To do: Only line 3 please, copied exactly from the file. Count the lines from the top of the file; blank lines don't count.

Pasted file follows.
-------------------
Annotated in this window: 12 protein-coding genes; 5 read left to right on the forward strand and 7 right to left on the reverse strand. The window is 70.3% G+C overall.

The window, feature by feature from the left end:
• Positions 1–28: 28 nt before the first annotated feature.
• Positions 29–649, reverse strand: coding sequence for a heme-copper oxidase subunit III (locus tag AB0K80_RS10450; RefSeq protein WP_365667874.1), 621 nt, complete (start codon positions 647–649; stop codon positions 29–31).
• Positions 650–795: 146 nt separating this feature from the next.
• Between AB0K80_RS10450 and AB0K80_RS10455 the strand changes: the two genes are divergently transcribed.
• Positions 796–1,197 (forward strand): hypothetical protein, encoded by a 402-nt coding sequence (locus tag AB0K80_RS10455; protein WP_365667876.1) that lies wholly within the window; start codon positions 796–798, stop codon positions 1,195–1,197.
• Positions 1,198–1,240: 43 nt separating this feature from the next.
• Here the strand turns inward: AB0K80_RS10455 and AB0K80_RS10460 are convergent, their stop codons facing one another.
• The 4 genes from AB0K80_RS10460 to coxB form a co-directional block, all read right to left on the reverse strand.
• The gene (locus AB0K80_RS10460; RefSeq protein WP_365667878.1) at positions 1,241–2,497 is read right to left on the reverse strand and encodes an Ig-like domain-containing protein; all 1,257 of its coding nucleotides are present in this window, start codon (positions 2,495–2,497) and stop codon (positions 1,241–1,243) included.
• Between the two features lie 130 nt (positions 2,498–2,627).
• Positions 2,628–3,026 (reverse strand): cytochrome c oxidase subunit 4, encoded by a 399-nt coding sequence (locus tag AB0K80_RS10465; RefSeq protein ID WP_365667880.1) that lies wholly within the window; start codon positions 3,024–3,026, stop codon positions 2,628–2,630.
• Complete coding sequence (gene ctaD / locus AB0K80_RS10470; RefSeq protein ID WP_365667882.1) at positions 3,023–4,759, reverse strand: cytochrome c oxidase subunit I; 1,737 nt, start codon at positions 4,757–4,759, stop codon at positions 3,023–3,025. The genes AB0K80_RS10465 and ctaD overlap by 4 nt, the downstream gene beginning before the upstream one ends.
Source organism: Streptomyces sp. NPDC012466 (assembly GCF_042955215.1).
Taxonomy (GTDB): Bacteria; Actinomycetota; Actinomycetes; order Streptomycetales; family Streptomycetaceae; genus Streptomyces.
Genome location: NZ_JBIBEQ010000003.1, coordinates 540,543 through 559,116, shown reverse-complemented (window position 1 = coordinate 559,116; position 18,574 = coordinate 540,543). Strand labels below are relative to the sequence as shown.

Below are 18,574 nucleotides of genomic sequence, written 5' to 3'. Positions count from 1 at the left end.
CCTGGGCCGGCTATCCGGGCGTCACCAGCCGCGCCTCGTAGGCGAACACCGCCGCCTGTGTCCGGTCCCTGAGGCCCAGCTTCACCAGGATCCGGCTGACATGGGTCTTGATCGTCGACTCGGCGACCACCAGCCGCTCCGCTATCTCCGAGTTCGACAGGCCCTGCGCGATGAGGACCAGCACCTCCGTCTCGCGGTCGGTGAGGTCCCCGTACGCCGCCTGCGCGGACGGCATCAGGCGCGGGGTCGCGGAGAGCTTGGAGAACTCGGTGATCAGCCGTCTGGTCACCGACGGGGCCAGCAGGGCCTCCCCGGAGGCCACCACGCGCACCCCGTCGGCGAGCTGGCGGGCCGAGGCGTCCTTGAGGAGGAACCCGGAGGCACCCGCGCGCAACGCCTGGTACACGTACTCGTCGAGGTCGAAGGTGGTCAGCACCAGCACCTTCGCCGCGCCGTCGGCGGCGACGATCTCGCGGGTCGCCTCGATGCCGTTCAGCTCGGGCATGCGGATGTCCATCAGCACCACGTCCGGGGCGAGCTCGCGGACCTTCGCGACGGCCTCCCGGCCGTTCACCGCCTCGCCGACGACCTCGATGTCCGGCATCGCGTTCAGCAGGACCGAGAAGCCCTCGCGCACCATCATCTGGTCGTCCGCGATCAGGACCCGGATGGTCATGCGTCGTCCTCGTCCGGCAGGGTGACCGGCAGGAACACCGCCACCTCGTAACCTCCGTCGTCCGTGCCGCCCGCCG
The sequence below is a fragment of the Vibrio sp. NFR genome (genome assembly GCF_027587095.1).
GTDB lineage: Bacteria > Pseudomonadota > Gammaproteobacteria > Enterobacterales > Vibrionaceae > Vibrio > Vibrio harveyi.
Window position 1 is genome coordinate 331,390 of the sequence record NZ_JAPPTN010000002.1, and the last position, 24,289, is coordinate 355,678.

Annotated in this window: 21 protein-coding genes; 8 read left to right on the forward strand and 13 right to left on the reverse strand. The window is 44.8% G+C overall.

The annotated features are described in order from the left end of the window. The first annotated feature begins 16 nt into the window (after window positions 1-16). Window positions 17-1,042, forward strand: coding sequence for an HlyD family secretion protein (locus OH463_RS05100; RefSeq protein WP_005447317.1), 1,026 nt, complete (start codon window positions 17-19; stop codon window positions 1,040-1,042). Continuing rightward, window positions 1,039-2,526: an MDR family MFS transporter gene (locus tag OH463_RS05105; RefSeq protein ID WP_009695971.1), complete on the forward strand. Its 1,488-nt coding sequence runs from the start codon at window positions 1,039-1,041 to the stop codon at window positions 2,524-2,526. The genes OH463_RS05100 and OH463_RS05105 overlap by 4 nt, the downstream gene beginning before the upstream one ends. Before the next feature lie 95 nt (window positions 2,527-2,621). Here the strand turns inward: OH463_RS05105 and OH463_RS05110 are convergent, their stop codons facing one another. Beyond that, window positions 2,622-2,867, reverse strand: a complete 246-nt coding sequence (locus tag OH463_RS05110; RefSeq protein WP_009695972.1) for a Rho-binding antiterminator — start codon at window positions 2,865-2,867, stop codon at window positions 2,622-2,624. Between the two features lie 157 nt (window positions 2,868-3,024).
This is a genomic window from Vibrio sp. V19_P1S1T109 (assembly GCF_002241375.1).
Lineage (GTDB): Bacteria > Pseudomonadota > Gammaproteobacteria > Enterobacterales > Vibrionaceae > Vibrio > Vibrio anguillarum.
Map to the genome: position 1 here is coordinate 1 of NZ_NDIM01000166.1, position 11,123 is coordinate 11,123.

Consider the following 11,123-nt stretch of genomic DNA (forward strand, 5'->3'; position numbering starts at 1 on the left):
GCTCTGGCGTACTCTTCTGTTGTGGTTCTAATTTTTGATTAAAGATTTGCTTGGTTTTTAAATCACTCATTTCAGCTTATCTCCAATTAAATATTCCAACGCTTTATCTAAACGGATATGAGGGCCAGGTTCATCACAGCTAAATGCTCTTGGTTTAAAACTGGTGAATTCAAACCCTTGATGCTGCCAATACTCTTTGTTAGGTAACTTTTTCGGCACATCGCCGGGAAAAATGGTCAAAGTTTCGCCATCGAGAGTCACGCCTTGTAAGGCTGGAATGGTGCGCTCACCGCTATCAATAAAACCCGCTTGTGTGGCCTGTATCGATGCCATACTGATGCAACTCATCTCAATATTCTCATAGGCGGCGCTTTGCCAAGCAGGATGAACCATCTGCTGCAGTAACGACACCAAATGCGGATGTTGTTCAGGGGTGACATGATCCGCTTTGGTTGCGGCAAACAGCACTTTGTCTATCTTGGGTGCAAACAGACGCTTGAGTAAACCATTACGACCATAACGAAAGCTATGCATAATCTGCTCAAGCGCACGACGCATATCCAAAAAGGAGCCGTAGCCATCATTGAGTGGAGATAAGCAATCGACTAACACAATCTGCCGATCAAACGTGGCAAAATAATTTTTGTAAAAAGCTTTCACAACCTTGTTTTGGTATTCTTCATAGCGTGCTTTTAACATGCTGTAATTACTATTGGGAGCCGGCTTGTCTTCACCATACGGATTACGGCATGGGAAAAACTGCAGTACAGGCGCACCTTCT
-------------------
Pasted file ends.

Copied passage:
• Positions 1–28: 28 nt before the first annotated feature.